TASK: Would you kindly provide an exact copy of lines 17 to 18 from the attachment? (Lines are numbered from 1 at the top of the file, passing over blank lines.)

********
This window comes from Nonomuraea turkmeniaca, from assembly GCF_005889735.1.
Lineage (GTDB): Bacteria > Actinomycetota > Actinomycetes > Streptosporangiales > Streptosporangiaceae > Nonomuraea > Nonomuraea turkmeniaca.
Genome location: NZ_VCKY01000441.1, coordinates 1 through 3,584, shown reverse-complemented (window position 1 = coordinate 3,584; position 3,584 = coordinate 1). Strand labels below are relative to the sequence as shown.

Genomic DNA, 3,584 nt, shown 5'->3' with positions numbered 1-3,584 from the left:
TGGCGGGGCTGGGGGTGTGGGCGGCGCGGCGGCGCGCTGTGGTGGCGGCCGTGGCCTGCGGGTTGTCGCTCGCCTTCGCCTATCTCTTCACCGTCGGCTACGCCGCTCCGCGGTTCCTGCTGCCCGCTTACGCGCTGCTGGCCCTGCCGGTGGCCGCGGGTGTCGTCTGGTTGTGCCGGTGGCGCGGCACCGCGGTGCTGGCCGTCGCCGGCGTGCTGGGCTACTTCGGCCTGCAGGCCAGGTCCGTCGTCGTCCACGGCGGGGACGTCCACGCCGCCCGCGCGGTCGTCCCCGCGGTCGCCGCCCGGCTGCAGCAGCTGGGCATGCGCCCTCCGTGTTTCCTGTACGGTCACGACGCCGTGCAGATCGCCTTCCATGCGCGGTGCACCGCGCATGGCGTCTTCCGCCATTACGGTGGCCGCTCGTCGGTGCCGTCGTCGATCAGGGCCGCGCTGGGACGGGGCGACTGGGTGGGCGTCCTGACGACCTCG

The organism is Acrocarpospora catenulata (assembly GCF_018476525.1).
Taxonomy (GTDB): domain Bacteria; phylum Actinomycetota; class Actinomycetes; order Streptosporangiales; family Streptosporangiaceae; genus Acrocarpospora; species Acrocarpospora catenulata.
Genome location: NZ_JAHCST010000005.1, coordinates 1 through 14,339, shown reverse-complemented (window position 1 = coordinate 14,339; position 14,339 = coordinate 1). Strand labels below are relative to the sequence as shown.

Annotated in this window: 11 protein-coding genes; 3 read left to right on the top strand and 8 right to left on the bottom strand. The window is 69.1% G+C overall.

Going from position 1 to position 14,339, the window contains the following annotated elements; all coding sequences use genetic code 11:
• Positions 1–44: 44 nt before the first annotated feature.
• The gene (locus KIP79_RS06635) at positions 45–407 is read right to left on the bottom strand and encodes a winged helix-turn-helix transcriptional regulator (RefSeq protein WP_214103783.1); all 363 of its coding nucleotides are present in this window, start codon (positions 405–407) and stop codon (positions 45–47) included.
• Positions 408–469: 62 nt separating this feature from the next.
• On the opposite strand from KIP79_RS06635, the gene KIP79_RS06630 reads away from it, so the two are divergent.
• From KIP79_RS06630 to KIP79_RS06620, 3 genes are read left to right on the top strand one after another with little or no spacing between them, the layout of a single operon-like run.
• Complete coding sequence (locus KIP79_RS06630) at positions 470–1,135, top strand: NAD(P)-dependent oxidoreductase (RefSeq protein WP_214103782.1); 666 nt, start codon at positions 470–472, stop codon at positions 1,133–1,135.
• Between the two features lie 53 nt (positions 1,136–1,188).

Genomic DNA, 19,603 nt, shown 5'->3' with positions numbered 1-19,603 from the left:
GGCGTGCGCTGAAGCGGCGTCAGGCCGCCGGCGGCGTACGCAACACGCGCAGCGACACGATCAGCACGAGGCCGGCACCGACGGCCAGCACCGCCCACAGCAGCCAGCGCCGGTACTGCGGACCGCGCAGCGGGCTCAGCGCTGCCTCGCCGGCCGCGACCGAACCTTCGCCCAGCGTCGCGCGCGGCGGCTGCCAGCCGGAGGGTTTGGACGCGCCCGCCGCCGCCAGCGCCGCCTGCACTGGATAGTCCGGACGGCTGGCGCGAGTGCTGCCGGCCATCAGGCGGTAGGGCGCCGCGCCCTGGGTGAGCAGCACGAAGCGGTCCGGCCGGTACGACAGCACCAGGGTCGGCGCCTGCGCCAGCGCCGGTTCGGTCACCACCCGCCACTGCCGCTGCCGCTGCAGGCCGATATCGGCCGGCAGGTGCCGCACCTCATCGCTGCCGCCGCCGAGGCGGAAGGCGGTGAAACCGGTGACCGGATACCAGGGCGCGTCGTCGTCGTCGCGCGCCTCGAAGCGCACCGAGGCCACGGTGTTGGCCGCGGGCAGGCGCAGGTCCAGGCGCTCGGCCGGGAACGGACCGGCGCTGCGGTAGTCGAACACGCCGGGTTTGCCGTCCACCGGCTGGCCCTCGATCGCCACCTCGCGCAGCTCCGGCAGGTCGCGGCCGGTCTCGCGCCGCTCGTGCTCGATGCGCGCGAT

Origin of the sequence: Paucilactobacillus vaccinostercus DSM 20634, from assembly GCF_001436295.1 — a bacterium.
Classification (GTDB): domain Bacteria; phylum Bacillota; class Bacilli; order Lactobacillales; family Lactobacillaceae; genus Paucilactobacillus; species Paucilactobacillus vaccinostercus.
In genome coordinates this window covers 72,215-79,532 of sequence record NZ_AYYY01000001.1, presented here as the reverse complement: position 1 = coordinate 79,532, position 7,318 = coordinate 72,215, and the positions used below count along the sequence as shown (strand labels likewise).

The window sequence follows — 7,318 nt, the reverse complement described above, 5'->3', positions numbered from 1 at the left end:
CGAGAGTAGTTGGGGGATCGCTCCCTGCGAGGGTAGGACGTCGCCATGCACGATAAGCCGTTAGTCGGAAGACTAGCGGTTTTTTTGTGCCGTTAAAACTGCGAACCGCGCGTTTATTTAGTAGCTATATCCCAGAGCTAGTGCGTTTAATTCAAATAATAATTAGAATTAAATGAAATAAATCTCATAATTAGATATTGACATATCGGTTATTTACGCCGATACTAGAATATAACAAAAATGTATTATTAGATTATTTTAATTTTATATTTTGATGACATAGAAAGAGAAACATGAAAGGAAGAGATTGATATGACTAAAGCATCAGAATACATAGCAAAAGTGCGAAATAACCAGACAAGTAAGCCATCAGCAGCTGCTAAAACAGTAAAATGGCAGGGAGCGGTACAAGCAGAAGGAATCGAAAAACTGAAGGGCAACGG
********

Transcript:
• Between the two features lie 53 nt (positions 1,136–1,188).

Genomic DNA, 19,603 nt, shown 5'->3' with positions numbered 1-19,603 from the left: